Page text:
Union flag 1601
Union Flag 1601 – 1801, UK (fotw)

Please note, evidence suggests that the terms British and Britain flag or flag of Britain ceased in official use after 1639.

In US naval usage now increasingly (if not entirely) obsolete, a pennant that is flown at the main masthead in place of the commission (or masthead) pennant to indicate the presence on board of an officer commanding a force, group or squadron of vessels (or carrier air wing), and who has authority over any officer flying a burgee command pennant, but who has not reached flag rank – see ‘burgee command pennant’ (also ‘broad pennant 1)’ with its following note, ‘command pennant’, ‘flag officer 1)’ and ‘masthead pennant’).

Broad Command Pennant
Broad Command Pennant, US (sea flags)

Please note however, that the US practice of displacing the commission (or masthead) pennant by the burgee or the broad command pennants differs from general naval practice where the various command pennants (excepting the broad pennant) are usually (but not invariably) flown in addition and subordinate to the masthead pennant.

1) Generically, a shorter and broader form of the masthead pennant, the fly of which is cut into a swallowtail – a triangular or tapered swallowtail.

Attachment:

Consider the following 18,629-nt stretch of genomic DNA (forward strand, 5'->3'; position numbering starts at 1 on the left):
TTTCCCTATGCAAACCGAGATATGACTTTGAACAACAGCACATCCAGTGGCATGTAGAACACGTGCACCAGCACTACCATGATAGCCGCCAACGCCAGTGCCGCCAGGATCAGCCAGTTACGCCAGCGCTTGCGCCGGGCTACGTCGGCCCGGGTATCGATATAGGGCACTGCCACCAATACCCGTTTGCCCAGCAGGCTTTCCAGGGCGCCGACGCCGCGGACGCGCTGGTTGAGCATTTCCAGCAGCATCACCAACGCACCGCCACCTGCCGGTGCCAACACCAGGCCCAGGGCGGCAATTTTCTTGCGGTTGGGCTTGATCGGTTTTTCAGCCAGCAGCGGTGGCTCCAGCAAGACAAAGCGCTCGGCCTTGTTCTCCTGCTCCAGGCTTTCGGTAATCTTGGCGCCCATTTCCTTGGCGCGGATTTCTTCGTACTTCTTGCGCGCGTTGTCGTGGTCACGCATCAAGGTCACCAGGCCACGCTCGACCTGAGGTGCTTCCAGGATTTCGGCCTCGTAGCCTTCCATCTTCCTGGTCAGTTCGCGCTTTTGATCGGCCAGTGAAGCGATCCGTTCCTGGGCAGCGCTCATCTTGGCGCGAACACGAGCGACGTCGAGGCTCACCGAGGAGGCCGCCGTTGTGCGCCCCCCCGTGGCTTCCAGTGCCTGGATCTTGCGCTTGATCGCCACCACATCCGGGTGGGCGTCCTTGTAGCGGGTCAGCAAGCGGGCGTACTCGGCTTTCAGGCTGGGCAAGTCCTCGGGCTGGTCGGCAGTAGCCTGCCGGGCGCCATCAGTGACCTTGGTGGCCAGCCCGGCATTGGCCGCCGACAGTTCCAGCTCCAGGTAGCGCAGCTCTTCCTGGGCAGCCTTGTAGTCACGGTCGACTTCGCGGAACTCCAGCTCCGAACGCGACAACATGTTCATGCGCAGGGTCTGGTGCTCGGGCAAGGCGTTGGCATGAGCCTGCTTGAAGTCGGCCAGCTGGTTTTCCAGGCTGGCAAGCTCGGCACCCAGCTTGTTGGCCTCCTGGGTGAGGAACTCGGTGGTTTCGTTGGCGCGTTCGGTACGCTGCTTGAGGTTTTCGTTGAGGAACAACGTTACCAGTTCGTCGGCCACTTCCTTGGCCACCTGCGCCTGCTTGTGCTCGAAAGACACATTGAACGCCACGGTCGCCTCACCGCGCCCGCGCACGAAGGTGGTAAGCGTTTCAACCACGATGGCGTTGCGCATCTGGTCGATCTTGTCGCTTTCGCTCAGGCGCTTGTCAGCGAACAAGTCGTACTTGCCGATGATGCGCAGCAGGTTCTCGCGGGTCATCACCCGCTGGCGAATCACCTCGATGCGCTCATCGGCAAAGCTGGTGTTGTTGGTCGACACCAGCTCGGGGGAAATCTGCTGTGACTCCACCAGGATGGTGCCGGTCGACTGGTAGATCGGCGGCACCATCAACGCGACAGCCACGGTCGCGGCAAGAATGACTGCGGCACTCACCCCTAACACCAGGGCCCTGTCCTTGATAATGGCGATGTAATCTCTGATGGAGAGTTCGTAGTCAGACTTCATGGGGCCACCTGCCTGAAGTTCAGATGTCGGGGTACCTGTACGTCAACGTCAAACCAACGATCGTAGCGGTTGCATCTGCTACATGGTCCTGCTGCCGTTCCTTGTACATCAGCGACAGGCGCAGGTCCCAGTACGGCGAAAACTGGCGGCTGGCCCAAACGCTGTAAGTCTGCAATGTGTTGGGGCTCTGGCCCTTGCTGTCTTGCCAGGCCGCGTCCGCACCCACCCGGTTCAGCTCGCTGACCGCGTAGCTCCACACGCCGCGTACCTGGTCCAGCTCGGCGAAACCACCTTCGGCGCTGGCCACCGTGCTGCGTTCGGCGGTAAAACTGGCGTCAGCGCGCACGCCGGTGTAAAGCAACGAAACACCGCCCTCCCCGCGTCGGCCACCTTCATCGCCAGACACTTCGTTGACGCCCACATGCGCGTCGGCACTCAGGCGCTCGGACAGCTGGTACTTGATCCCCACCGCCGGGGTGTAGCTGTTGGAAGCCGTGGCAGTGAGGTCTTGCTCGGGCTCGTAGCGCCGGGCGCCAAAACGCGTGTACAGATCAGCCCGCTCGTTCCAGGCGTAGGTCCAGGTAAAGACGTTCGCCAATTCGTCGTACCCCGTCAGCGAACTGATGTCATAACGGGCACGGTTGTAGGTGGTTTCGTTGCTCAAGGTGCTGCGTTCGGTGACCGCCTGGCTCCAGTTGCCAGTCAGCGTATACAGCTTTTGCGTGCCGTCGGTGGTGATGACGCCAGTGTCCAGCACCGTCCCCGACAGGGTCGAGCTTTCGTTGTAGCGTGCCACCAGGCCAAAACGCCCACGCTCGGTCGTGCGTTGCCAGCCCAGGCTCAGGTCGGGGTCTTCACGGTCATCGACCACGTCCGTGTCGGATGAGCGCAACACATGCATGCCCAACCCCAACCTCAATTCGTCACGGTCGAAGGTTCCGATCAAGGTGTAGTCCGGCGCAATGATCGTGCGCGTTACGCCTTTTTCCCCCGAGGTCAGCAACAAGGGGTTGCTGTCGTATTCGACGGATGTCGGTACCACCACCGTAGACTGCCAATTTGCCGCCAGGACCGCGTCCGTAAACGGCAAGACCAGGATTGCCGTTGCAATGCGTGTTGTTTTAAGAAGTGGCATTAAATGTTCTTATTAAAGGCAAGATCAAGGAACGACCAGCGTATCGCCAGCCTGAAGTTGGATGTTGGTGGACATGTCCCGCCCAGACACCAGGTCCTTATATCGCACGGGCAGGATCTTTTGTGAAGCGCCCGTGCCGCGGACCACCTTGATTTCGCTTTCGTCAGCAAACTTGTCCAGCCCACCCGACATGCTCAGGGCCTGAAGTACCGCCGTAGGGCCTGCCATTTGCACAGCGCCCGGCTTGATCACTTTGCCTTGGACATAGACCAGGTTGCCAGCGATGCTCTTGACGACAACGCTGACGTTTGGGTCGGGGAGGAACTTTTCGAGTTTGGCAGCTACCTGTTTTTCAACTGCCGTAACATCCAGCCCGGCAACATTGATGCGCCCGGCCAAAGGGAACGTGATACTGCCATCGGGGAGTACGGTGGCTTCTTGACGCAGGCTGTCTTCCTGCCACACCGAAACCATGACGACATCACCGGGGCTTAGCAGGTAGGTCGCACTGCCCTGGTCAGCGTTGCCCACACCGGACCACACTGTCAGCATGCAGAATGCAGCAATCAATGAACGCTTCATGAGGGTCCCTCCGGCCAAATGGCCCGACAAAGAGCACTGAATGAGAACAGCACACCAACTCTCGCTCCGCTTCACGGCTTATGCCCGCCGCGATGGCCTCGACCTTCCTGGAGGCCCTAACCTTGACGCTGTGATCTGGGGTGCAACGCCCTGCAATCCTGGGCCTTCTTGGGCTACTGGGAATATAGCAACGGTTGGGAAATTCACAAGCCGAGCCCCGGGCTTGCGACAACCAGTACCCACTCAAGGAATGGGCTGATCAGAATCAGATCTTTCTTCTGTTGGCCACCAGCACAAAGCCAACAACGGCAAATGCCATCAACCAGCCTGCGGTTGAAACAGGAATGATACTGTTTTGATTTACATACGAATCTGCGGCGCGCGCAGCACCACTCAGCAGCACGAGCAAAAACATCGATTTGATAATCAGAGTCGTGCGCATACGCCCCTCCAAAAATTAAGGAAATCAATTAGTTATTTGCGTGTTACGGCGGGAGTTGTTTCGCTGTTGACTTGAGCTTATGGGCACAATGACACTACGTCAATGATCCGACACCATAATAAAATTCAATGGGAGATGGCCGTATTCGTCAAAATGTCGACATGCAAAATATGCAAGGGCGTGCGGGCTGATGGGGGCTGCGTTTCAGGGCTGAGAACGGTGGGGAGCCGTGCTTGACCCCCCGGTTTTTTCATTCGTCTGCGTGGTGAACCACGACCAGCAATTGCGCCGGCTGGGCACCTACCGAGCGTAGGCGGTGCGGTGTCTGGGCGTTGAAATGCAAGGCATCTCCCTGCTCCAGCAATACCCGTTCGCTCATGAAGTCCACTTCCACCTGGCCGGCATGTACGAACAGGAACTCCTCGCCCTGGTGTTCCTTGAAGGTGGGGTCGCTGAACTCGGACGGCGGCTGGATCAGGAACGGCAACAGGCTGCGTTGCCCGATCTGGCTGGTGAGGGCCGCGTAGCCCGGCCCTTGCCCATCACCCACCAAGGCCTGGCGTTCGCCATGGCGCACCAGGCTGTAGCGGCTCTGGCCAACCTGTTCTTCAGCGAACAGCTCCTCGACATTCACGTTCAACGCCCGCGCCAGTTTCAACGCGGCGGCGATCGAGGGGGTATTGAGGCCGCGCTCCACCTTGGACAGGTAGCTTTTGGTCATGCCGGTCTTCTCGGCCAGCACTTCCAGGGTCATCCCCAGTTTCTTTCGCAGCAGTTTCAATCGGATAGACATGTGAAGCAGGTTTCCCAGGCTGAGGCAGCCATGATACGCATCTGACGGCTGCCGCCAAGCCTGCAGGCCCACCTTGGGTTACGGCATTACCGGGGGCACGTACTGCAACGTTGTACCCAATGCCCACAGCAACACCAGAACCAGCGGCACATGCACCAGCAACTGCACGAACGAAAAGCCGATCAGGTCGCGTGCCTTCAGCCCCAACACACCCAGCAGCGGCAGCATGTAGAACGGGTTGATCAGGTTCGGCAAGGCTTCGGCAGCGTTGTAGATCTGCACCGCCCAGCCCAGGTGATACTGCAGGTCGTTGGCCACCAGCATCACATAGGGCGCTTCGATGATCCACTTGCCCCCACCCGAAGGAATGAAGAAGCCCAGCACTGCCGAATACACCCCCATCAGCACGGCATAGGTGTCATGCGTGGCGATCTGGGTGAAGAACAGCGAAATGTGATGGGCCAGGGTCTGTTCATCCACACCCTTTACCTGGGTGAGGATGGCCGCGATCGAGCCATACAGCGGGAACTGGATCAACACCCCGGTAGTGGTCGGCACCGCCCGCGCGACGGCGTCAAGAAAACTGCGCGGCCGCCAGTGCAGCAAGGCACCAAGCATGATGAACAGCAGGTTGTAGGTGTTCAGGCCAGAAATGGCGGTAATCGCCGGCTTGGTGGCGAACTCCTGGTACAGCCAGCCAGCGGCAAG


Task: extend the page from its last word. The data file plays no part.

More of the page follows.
2) Specifically in British RN and some other usage, a pennant as in 1) above that is flown at the main masthead in place of the commissioning (or masthead) pennant to indicate the presence on board of an officer with the rank of Commodore (see also ‘broad command pennant’, ‘burgee command pennant’, ‘flag of command’ and ‘masthead pennant 1)’).
3) In civil maritime usage, as 1) above (and often patterned after the relevant club burgee), a broad pennant is sometimes flown by the commodore and vice-commodore of a yacht or boating club - an officer’s, flag officer or yacht officer's broad pennant - but see ‘officer’s flags’ and ‘officer’s pennants’ (also ‘burgee’, ‘deface’ and ).
4) A (usually) longer version of 1) above, sometimes with rounded points (or a lanceolate fly) and flown from the main masthead to mark the presence aboard ship of a head of state or member of a royal family - a royal or monarch’s broad pennant and others (see also ‘lanceolate’ and ‘royal masthead pennant’).

Commodore Broad Pennant - UK Commodore Broad Pennant - Norway broad pennant
Flag of Ohio, US (fotw); Commodore’s Broad Pennant, Norway (fotw); Yacht Club Commodore’s Broad Pennant, Orange Lake Ice Yacht Club, US (fotw)

Please note, that in the US Navy and some others the rank of commodore - to which the broad pennant belongs - has been superseded by that of rear admiral (lower half) and the pennant accordingly replaced by an appropriate flag of command (see also ‘broad command pennant’, ‘flag of command 1)’ and ‘in abeyance’).

A Scottish term, now obsolete, for a flag hanging from a crossbar – a gonfalon (see ‘gonfalon’).

See ‘swastika

The Iceland Steamship Co Ltd
House Flag of The Iceland Steamship Co Ltd 1914 – c1943 (fotw)

A heraldic term for the colour brown (see also ‘mixed tinctures’).

[colour example]